Independence is a process, and now is the time to start. Teaching children independence and helping them set high expectations for themselves is just as vital for children with disabilities as it is for typical children. Independence to the extent possible is a desirable goal for children of all ages. Becoming a successful, well-adjusted adult starts early with learned behaviors and skills.
The following are some of the most common barriers to independence we have seen over the years while working with our clients.
Learned helplessness is very much what it sounds like: the feeling or belief that one is incompetent or incapable of making choices. This results in a child—or adult—learning to rely heavily on assistance instead of doing things for themselves. In many ways, acquiring learned helplessness isn’t the child’s fault. Rather, it’s a mechanism developed over time as they become used to others helping or doing things for them.
Although it may be borne from the very best intentions, over-supporting to the point of learned helplessness robs children of the opportunity to develop and practice the skills that they’ll need later in life.
Prompt dependency is when a child relies on direction from a parent or authority figure: they become used to being told what to do and when to do it. In certain contexts, this is normal and even expected of children. However, at a certain point, it can cross the boundary from needing the occasional reminder, such as “it’s time to start your homework” or “remember to put sunscreen on before you go outside,” into true prompt dependency.
It’s normal for kids to rely on prompting and behavior modeling, but we’re expected to wean off of this behavior and become independent as we get older. Children need to be able to do things for themselves, and self-prompting is part of that. Lessening prompt dependency can help a child become more independent in all aspects of life: they will be better equipped to take on adult challenges such as self-regulation, responsibility, and managing relationships with others.
Life Happens by Magic
Does your child really understand what it takes to be self-sufficient? If a child is used to having parents and other adults do things for them, they may not even be aware of the responsibilities and requirements that come with independence. Maybe they’re used to their clean, folded laundry just turning up in drawers, a neat and tidy home, food on the table, and money in the bank. Everything seems to appear exactly where it should be… just like magic.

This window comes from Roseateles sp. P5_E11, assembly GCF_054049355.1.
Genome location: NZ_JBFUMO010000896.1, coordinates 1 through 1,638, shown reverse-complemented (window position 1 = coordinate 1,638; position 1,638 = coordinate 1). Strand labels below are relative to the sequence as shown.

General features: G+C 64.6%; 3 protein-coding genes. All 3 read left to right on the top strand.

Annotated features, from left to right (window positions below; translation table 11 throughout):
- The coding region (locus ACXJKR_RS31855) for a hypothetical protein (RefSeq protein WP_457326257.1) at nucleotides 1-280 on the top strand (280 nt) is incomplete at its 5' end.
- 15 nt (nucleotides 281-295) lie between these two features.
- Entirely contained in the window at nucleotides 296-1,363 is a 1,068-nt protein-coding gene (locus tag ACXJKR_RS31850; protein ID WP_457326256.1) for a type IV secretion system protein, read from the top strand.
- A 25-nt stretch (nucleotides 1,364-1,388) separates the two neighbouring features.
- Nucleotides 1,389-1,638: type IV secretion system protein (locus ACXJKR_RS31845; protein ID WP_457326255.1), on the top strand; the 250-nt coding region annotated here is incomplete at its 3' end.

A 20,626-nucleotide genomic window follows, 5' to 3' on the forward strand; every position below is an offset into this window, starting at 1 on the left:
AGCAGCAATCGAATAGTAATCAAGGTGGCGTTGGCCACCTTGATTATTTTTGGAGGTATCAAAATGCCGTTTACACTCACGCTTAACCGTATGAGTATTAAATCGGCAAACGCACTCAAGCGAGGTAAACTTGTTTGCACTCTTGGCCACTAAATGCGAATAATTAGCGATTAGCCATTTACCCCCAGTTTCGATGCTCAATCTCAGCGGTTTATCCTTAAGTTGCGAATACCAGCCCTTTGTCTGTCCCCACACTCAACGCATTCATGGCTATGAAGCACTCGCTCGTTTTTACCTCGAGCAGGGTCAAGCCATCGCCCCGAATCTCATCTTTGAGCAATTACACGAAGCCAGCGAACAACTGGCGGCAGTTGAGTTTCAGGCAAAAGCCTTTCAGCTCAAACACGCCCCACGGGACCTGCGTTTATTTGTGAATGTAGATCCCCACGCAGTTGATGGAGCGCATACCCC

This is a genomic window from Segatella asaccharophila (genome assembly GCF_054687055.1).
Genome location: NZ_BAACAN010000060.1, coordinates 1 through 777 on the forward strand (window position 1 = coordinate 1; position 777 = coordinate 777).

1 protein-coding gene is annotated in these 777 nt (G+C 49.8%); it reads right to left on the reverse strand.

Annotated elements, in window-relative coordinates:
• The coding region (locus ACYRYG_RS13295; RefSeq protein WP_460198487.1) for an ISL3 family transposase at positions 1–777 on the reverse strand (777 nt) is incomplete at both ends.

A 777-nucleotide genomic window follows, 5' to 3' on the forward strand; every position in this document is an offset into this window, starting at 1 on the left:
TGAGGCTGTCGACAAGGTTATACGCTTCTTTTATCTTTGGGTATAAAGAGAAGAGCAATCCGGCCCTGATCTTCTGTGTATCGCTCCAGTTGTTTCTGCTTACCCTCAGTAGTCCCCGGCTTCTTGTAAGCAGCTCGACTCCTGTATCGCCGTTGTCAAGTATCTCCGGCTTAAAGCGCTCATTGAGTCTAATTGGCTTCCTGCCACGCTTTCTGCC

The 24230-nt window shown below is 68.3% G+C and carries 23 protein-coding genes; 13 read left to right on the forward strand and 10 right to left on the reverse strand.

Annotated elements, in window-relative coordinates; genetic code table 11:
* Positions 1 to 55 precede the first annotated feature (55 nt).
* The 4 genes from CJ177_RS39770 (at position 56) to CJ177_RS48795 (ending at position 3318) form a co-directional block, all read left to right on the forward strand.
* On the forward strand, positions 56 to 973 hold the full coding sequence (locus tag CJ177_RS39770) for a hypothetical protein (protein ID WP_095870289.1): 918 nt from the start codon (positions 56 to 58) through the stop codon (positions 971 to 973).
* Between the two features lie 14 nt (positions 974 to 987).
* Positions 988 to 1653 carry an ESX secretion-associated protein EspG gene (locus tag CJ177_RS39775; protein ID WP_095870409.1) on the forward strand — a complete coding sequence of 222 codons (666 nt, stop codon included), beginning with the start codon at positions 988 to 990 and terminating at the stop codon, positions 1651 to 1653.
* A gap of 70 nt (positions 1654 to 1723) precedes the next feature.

As we’ve already said, it’s part of healthy development to let kids be challenged. Setting expectations for them—and helping them set expectations for themselves—is all part of growing up. So give your child duties and chores, and let them be part of household operations. Not only is it good for their self-esteem and sense of personal responsibility, but it also helps them prepare for life’s realities. If they never see the “behind the scene” work required to have pets, cook, own a car, manage a household etc., how can they be expected to learn how to function on their own?
Behind the Mask
‘Masking’ – or camouflaging – is a behavior often seen in children who don’t want to stand out as “different”. It is essentially mimicking the ‘normal’ emotions and expressions of their peers; even when they don’t necessarily feel or understand the emotions they’re expressing.
Sometimes, they can get so good at masking that even their loved ones may not realize they’re performing. Some become so expert at masking that they can evade a diagnosis altogether. Some parents may think that their child is “getting better” or “learning how to express themself,” but in reality, the child may just be hiding the truth behind masked facial expressions or responses. This can be painful, scary, confusing, and exhausting for autistic children.
False Sense of Reality
If children are never shown that their actions—or lack thereof—have consequences, they may believe that there are none. It’s important to instill a sense of reality in your children. As previously mentioned, it’s important to let your children experience natural consequences.
Of course, it’s not fun to be upset or disappointed, but it is a natural part of life. You don’t want to communicate to your child that minimal effort is sufficient to skate by in life or that they will be rewarded simply for trying. Understanding that life is tough and requires work will help instill a sense of pride in a job well done and set them up for success in future endeavors including living independently and employment.
Lack of Problem Solving Skills
If your child is not used to facing challenges and consequences, they may lack the drive, determination, and focus needed to work through difficulties they encounter. In situations where they don’t know what to do, many children may choose to do nothing at all.
Problem-solving isn’t something you can acquire overnight. It requires a lot of work and repetition to learn it and then more practice to help hone it. That’s why it’s easier to get started sooner rather than later. You can practice problem solving every day, anywhere you go in a myriad of situations. Understand that your child can be capable, driven, logical, goal-oriented, and independent—it’s just about giving them the tools and space to grow.
No matter where you are in your child’s journey it’s never too early or too late to start teaching independence skills. Remember –making life too easy for them early on, makes life much harder on them later. Independence IS a process – start your journey today!